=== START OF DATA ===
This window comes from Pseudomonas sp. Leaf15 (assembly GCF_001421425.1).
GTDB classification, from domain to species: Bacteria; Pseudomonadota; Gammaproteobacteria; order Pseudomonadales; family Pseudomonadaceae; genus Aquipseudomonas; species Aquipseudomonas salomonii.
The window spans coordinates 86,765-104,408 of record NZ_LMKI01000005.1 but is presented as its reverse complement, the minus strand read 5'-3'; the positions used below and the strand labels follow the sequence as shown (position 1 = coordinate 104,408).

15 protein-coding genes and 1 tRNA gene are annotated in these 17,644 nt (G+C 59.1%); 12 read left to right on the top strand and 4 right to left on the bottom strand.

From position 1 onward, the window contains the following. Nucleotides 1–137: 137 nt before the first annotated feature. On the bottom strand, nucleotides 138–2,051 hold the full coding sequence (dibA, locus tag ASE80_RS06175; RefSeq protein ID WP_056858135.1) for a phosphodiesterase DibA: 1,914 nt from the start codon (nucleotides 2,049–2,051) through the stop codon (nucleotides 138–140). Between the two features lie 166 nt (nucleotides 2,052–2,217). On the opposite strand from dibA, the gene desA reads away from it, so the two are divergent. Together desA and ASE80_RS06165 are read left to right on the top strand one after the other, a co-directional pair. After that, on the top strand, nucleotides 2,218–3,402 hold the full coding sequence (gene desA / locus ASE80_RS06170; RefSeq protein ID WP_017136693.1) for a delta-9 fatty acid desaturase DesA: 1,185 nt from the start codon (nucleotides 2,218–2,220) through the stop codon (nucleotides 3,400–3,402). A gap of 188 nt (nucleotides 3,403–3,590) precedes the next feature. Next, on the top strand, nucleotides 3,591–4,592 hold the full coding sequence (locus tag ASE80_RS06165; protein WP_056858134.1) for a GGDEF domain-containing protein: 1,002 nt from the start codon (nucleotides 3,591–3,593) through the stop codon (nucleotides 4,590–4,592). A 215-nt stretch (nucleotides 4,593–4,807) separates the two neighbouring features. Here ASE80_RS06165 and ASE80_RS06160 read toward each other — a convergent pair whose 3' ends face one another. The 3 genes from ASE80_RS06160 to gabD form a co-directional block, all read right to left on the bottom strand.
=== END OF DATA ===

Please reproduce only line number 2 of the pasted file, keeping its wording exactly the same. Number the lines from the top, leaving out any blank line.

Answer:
GTDB classification, from domain to species: Bacteria; Pseudomonadota; Gammaproteobacteria; order Pseudomonadales; family Pseudomonadaceae; genus Aquipseudomonas; species Aquipseudomonas salomonii.